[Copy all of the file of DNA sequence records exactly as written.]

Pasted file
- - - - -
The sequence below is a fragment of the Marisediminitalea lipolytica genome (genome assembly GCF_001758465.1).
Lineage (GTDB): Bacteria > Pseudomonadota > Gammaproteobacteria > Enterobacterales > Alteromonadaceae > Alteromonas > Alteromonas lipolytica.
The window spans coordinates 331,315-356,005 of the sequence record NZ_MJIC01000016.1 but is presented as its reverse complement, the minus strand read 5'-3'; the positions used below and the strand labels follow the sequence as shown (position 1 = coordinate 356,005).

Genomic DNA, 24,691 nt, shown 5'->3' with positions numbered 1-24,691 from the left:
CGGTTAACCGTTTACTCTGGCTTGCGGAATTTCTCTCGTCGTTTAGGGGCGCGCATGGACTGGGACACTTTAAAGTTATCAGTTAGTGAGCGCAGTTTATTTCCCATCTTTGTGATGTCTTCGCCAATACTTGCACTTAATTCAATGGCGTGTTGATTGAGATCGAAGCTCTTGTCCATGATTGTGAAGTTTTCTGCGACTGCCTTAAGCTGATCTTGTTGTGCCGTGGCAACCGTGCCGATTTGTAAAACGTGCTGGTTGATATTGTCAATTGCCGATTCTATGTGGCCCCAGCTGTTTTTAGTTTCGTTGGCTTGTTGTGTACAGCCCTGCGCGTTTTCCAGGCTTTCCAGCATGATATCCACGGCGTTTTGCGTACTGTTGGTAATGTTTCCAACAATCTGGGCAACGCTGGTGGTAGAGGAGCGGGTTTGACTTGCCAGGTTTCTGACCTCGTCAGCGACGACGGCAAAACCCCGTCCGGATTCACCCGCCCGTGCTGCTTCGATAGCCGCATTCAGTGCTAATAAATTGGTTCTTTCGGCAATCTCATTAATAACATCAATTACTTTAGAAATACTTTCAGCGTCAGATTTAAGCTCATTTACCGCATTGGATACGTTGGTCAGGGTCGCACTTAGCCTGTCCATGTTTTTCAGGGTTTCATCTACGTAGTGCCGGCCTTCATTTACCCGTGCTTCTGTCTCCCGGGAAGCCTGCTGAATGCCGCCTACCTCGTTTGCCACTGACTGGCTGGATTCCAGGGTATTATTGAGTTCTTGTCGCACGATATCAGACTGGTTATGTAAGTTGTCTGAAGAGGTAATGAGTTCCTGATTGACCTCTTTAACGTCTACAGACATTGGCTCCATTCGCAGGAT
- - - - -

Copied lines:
The sequence below is a fragment of the Marisediminitalea lipolytica genome (genome assembly GCF_001758465.1).
Lineage (GTDB): Bacteria > Pseudomonadota > Gammaproteobacteria > Enterobacterales > Alteromonadaceae > Alteromonas > Alteromonas lipolytica.
The window spans coordinates 331,315-356,005 of the sequence record NZ_MJIC01000016.1 but is presented as its reverse complement, the minus strand read 5'-3'; the positions used below and the strand labels follow the sequence as shown (position 1 = coordinate 356,005).

Genomic DNA, 24,691 nt, shown 5'->3' with positions numbered 1-24,691 from the left:
CGGTTAACCGTTTACTCTGGCTTGCGGAATTTCTCTCGTCGTTTAGGGGCGCGCATGGACTGGGACACTTTAAAGTTATCAGTTAGTGAGCGCAGTTTATTTCCCATCTTTGTGATGTCTTCGCCAATACTTGCACTTAATTCAATGGCGTGTTGATTGAGATCGAAGCTCTTGTCCATGATTGTGAAGTTTTCTGCGACTGCCTTAAGCTGATCTTGTTGTGCCGTGGCAACCGTGCCGATTTGTAAAACGTGCTGGTTGATATTGTCAATTGCCGATTCTATGTGGCCCCAGCTGTTTTTAGTTTCGTTGGCTTGTTGTGTACAGCCCTGCGCGTTTTCCAGGCTTTCCAGCATGATATCCACGGCGTTTTGCGTACTGTTGGTAATGTTTCCAACAATCTGGGCAACGCTGGTGGTAGAGGAGCGGGTTTGACTTGCCAGGTTTCTGACCTCGTCAGCGACGACGGCAAAACCCCGTCCGGATTCACCCGCCCGTGCTGCTTCGATAGCCGCATTCAGTGCTAATAAATTGGTTCTTTCGGCAATCTCATTAATAACATCAATTACTTTAGAAATACTTTCAGCGTCAGATTTAAGCTCATTTACCGCATTGGATACGTTGGTCAGGGTCGCACTTAGCCTGTCCATGTTTTTCAGGGTTTCATCTACGTAGTGCCGGCCTTCATTTACCCGTGCTTCTGTCTCCCGGGAAGCCTGCTGAATGCCGCCTACCTCGTTTGCCACTGACTGGCTGGATTCCAGGGTATTATTGAGTTCTTGTCGCACGATATCAGACTGGTTATGTAAGTTGTCTGAAGAGGTAATGAGTTCCTGATTGACCTCTTTAACGTCTACAGACATTGGCTCCATTCGCAGGAT